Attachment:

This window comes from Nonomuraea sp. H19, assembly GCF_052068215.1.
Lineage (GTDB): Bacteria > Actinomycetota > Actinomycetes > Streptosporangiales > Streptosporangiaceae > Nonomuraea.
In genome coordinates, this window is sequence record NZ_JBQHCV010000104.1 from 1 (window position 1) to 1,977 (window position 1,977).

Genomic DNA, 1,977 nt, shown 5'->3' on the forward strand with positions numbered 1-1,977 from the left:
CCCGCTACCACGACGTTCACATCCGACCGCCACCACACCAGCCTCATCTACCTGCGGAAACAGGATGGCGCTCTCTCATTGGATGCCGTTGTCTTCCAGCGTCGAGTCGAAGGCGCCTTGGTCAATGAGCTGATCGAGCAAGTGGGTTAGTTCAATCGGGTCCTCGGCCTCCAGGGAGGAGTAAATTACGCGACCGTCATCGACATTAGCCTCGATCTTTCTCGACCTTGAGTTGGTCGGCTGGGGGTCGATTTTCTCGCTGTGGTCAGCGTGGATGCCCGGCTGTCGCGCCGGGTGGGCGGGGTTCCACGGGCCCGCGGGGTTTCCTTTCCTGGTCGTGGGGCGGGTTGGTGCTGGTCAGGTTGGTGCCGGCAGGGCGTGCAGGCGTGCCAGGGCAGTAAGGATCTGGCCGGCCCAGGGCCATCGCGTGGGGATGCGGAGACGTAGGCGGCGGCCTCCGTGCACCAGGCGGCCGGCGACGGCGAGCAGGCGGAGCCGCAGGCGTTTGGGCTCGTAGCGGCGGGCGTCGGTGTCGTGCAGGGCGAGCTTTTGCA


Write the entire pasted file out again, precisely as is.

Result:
This window comes from Nonomuraea sp. H19, assembly GCF_052068215.1.
Lineage (GTDB): Bacteria > Actinomycetota > Actinomycetes > Streptosporangiales > Streptosporangiaceae > Nonomuraea.
In genome coordinates, this window is sequence record NZ_JBQHCV010000104.1 from 1 (window position 1) to 1,977 (window position 1,977).

Genomic DNA, 1,977 nt, shown 5'->3' on the forward strand with positions numbered 1-1,977 from the left:
CCCGCTACCACGACGTTCACATCCGACCGCCACCACACCAGCCTCATCTACCTGCGGAAACAGGATGGCGCTCTCTCATTGGATGCCGTTGTCTTCCAGCGTCGAGTCGAAGGCGCCTTGGTCAATGAGCTGATCGAGCAAGTGGGTTAGTTCAATCGGGTCCTCGGCCTCCAGGGAGGAGTAAATTACGCGACCGTCATCGACATTAGCCTCGATCTTTCTCGACCTTGAGTTGGTCGGCTGGGGGTCGATTTTCTCGCTGTGGTCAGCGTGGATGCCCGGCTGTCGCGCCGGGTGGGCGGGGTTCCACGGGCCCGCGGGGTTTCCTTTCCTGGTCGTGGGGCGGGTTGGTGCTGGTCAGGTTGGTGCCGGCAGGGCGTGCAGGCGTGCCAGGGCAGTAAGGATCTGGCCGGCCCAGGGCCATCGCGTGGGGATGCGGAGACGTAGGCGGCGGCCTCCGTGCACCAGGCGGCCGGCGACGGCGAGCAGGCGGAGCCGCAGGCGTTTGGGCTCGTAGCGGCGGGCGTCGGTGTCGTGCAGGGCGAGCTTTTGCA